Abstract 9138: QT Interval Duration and Incident Mortality in the Framingham Heart Study
Background: The association between QT interval and mortality has been demonstrated in multiple large, prospective population-based studies using Bazett's heart rate correction, but the strength of the association varies considerably among studies. We examined this relationship in the Framingham Heart Study.
Methods and Results: Participants in the first (original cohort, n = 2,415) and second generation (offspring cohort, n = 4,478) cohorts examined in the early 1970s were included in this study. Using Cox proportional hazards regression adjusting for age and sex, a 20 msec increase in QTc (using Bazett's correction; QT/RR1/2 interval) was associated with increased risk of all-cause mortality (HR 1.15, 95% CI 1.12-1.19, p = 7.6x10-17), CHD mortality (HR 1.18, 95% CI 1.08-1.30, p = 0.0003), and sudden cardiac death (HR 1.20, 95% CI 1.04-1.39, p = 0.01). However, additional adjustment for heart rate, either by additional adjustment of the QTc for RR interval, or use of linear regression of QT on RR interval, attenuated the associations with all-cause mortality (HR 1.10, 95% CI 1.06-1.15, p= 3.6x10-6, Figure), CHD mortality (HR 1.11, 95% CI 0.99-1.24, p= 0.07) and SCD (HR 1.16, 95% CI 0.97-1.40, p= 0.11).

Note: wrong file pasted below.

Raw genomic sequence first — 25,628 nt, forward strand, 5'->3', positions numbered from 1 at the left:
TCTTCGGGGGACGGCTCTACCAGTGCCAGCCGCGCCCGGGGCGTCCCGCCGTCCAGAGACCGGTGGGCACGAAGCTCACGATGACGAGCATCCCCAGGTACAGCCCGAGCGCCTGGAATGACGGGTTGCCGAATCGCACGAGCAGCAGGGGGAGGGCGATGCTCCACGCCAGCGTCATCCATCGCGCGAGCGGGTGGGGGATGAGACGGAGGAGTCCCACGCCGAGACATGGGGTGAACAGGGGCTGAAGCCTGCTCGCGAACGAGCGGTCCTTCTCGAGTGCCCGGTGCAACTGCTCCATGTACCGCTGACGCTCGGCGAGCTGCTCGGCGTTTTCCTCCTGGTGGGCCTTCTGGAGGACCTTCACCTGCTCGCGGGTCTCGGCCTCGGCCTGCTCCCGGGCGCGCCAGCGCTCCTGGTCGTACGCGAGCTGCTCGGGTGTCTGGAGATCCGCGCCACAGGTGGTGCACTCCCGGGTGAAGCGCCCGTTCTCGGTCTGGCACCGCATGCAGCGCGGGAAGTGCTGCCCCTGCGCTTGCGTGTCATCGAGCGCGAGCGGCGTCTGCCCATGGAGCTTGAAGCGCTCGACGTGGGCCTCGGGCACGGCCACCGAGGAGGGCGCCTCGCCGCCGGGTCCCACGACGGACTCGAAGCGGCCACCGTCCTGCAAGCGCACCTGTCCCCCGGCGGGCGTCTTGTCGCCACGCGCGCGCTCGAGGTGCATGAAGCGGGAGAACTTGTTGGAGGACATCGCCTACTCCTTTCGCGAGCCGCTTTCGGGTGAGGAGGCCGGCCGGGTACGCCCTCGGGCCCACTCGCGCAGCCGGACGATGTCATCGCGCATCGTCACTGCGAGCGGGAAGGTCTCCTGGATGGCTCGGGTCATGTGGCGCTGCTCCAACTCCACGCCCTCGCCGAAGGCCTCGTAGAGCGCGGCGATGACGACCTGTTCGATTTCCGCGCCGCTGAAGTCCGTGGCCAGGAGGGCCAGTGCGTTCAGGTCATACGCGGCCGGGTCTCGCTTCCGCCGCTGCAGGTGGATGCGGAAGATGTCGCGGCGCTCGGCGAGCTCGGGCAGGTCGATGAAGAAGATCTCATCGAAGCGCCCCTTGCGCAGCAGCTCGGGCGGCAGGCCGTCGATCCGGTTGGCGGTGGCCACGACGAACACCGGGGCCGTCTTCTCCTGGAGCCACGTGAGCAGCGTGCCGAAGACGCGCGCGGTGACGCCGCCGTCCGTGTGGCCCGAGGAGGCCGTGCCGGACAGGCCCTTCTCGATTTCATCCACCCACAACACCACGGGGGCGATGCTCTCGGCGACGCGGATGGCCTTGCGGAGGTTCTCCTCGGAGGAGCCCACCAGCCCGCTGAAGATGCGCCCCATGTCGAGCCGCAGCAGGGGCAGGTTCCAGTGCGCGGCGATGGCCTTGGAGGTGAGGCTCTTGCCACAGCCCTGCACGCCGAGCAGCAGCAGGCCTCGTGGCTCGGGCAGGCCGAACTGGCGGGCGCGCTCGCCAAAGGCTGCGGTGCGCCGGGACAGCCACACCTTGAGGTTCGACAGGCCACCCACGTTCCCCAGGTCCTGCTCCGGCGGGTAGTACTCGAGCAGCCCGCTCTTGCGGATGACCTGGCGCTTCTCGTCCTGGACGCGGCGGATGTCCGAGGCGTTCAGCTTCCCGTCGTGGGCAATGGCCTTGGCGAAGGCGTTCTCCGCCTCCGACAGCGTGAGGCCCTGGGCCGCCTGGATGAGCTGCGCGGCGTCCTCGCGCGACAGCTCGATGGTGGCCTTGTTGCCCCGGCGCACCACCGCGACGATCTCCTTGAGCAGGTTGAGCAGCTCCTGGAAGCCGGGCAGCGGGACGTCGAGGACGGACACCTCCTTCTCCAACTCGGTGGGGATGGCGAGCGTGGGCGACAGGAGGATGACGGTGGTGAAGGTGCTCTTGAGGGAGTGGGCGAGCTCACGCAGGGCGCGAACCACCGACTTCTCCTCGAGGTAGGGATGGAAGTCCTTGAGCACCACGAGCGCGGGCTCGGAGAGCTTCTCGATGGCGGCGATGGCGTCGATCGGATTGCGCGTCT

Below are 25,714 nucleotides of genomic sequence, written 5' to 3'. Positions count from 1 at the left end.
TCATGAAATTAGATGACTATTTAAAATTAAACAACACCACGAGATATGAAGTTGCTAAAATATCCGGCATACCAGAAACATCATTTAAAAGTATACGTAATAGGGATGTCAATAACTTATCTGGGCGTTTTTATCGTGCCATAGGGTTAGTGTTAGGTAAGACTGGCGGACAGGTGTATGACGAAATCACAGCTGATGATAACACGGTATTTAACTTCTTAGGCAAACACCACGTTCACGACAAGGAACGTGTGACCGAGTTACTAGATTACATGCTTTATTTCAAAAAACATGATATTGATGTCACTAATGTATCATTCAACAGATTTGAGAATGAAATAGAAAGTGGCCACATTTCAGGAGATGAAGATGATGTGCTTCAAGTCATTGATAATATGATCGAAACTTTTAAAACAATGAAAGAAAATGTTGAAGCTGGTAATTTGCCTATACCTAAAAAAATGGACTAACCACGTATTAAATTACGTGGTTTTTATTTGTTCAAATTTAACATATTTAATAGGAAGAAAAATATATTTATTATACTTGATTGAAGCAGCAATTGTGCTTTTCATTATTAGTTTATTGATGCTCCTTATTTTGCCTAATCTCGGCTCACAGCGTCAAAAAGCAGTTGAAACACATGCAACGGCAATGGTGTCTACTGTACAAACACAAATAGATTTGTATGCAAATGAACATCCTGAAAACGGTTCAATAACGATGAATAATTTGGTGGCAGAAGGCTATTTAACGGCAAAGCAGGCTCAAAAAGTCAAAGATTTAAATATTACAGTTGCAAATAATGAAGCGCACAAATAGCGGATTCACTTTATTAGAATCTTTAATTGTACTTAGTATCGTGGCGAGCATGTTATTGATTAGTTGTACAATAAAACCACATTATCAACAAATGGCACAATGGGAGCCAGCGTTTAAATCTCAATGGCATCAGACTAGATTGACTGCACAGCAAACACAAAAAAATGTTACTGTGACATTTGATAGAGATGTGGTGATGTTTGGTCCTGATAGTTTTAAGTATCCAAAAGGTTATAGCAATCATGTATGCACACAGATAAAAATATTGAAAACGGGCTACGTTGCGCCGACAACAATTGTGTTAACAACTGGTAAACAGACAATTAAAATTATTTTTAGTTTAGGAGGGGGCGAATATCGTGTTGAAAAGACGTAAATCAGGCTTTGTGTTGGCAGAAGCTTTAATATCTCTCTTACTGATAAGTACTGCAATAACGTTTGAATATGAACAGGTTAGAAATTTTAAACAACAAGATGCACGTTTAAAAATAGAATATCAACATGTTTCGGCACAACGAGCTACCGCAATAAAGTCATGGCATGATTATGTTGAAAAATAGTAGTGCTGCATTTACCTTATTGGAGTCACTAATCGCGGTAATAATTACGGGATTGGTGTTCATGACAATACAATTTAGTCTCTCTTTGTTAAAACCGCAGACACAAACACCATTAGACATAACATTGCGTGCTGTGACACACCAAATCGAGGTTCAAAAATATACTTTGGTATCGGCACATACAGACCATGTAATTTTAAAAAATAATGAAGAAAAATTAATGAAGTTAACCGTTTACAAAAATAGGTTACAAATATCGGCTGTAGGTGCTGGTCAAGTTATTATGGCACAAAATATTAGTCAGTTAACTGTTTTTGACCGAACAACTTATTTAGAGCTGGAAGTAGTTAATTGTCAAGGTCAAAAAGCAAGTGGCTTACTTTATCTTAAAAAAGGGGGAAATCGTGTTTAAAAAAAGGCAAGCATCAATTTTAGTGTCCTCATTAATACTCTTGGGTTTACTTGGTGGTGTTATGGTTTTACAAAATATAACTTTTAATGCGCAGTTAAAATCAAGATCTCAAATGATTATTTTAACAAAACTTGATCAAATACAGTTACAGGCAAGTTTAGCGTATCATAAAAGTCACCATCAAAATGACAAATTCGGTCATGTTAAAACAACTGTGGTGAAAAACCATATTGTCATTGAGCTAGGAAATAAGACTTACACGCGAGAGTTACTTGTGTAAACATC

Conclusion: In the FHS (mean follow up 27.35 years), there is evidence for a graded relationship between QTc and all-cause mortality, CHD death, and SCD, however, this effect is considerably attenuated by additional adjustment for RR interval. These findings demonstrate that residual confounding by heart rate overestimates the effect on mortality when using Bazett's heart rate correction.
- © 2011 by American Heart Association, Inc.